A foreigner is interviewed online during a job fair in Suwon, Gyeonggi Province, in September 2020. (Yonhap)
SEJONG -- The number of foreigners in South Korea climbed last month, in the first monthly increase since COVID-19 hit the nation in early 2020, immigration data showed.
According to the Korea Immigration Service, the tally for foreign nationals -- both long-term and short-term visitors -- reached 1.976 million as of August, up 2,858 from a month earlier.
This is the first time in 20 months that the tally has grown on-month. After peaking at 2.52 million in December 2019, the figure has declined.
The figures were 2.2 million in March 2020, 2.13 million in June 2020, 2.1 million in September 2020, 2.03 million in December 2020, 1.99 million in March 2021 and 1.98 million in June 2021.
(Graphic by Kim Sun-young/The Korea Herald)
The rebound in August, though the extent was meager, was somewhat attributed to a surge in the number of inbound visitors to study in universities or international schools, while the figure for inbound tourists remained in the doldrums.
KIS data showed that the number of visitors for study increased more than 800 percent from 1,753 in July to 17,319 in August. Those included foreign students, who returned to Korea for new semesters after residing in their homelands for several weeks or months.
In contrast, the tally for foreign nationals for sightseeing or other short-term stay with B-2 visa decreased by 16 percent from 11,820 to 9,908.
Despite the bounce-back, the number of foreigners staying in the nation as of last month still stayed at the level of mid-2016.
On a yearly basis (each December), the number of foreigners here broke through the 1 million-mark for the first time in 2007, rising every year until 2020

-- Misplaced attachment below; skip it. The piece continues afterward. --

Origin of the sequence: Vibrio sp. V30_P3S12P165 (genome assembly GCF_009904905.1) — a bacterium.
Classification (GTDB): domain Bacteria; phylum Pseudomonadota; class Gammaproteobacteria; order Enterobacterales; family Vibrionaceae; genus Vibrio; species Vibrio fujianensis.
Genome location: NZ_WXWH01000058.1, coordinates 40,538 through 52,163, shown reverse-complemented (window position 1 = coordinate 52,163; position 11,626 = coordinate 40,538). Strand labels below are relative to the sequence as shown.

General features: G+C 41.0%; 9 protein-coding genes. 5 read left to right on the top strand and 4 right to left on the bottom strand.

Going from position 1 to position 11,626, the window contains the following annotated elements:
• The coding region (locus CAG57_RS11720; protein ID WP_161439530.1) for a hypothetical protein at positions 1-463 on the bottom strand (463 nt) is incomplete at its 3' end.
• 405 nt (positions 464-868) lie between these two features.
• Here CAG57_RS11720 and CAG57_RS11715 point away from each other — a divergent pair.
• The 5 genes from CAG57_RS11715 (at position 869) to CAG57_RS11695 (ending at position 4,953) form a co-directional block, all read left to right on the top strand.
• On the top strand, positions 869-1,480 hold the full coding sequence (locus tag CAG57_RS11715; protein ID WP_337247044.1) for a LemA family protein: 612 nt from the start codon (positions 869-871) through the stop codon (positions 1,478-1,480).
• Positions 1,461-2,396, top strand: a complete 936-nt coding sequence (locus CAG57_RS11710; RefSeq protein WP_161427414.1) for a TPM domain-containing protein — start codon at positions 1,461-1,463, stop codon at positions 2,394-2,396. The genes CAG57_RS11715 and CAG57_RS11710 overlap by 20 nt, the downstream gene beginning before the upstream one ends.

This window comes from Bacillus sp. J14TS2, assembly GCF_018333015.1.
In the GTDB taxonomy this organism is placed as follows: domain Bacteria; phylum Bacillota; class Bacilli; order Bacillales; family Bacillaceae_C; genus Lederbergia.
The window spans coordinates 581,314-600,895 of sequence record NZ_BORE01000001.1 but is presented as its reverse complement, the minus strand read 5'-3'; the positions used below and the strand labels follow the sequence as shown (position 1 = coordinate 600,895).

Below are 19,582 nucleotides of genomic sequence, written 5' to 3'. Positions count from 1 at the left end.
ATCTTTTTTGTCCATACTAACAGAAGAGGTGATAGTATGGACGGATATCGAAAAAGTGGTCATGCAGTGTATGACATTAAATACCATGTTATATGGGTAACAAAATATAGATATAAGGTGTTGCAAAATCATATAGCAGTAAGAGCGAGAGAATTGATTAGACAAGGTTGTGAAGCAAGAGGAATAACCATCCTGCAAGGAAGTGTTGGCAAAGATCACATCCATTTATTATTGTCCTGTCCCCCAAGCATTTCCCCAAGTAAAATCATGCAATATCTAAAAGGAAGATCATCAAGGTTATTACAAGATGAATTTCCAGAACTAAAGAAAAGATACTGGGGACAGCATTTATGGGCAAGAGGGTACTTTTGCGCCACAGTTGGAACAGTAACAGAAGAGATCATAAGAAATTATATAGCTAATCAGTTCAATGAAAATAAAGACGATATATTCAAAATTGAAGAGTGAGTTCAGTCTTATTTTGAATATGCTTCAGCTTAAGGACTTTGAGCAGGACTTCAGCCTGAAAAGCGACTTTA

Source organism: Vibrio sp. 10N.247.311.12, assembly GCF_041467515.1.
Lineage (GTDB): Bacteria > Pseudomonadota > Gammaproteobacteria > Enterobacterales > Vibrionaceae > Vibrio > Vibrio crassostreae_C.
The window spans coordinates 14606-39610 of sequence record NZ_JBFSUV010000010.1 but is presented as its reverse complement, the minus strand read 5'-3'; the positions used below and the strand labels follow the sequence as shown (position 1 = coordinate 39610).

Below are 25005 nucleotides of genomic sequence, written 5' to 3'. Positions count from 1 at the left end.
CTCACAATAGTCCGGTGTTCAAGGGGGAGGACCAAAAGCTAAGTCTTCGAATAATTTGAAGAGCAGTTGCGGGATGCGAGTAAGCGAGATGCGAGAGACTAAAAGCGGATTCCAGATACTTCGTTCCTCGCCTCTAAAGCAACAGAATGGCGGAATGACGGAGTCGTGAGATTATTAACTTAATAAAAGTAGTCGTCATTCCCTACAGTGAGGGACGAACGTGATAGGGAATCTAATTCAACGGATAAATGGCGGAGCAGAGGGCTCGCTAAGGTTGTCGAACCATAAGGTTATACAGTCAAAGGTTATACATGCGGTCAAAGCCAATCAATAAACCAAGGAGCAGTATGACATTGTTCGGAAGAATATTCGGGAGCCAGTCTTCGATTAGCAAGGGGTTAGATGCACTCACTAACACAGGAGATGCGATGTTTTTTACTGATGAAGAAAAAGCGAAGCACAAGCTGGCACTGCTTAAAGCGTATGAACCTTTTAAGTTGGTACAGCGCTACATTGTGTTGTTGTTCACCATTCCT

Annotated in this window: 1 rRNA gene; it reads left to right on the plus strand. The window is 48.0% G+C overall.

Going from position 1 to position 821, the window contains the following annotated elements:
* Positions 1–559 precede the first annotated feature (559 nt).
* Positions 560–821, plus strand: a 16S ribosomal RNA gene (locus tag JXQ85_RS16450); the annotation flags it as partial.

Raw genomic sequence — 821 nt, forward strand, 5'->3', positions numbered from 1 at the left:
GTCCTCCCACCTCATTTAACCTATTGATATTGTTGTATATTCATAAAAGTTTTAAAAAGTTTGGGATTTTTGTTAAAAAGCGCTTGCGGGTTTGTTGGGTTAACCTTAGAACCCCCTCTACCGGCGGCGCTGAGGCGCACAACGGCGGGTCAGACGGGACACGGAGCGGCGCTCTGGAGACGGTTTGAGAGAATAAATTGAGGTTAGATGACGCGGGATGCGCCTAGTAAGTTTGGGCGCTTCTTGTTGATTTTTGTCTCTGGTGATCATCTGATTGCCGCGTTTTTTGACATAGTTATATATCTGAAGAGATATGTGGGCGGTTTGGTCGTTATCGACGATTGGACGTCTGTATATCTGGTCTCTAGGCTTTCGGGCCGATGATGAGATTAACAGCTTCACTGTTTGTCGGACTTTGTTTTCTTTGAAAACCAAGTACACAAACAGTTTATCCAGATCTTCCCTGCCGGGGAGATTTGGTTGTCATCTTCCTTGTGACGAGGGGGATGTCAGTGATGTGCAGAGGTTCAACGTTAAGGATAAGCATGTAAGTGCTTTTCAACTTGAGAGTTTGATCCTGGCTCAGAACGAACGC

Compared to December 2019, the number of long-term visitors -- people staying in Korea 91 days or longer – is down by 9.9 percent (171,550) to 1.56 million in August 2021.
The figure for short-term visitors -- those with permission to stay in Korea for no more than 90 days -- plunged by 47.4 percent (376,107) to 416,746 over the corresponding period.
The sharper drop among those for short-term stay could be attributable to a marked fall in the number of inbound travelers for sightseeing or business amid the pandemic.
Chinese still made up the greatest portion of the total, with 851,615 Chinese nationals in Korea as of August, though the figure slid by 22.7 percent from 1.1 million in December 2019. Ethnic Koreans from China, or Chinese citizens of Korean descent, made up more than 73 percent (621,733) of the 851,615 Chinese here.
The tally for Vietnamese and Thais trailed after, accounting for 209,839 and 174,052 people, respectively. US nationals made up the fourth-biggest group with 145,724, including about 28,500 US military troops stationed here.
The next on the list were people from Uzbekistan at 66,181, Russia at 48,511, the Philippines at 47,592, Cambodia at 41,239, Mongol at 37,963, Nepal at 37,092, Indonesia at 34,514 and those from Kazakhstan at 30,389.
The number of Japanese visitors showed a noteworthy decrease over the corresponding 20-month period.
In December 2019 there were 86,196 Japanese nationals in Korea, and the country was No. 5 in the number of foreigners staying in the nation. But it had fallen to No. 13 as of July 2021 with just 28,631 Japanese here, a 66.7 percent drop.
By age, people in their 30s made up the largest portion of foreign residents here, with 27.5 percent (543,546 people), followed by those in their 20s with 21.7 percent (428,538), those in their 40s with 16.7 percent (330,511) and those in their 50s with 15.3 percent (301,695).
By Kim Yon-se (firstname.lastname@example.org)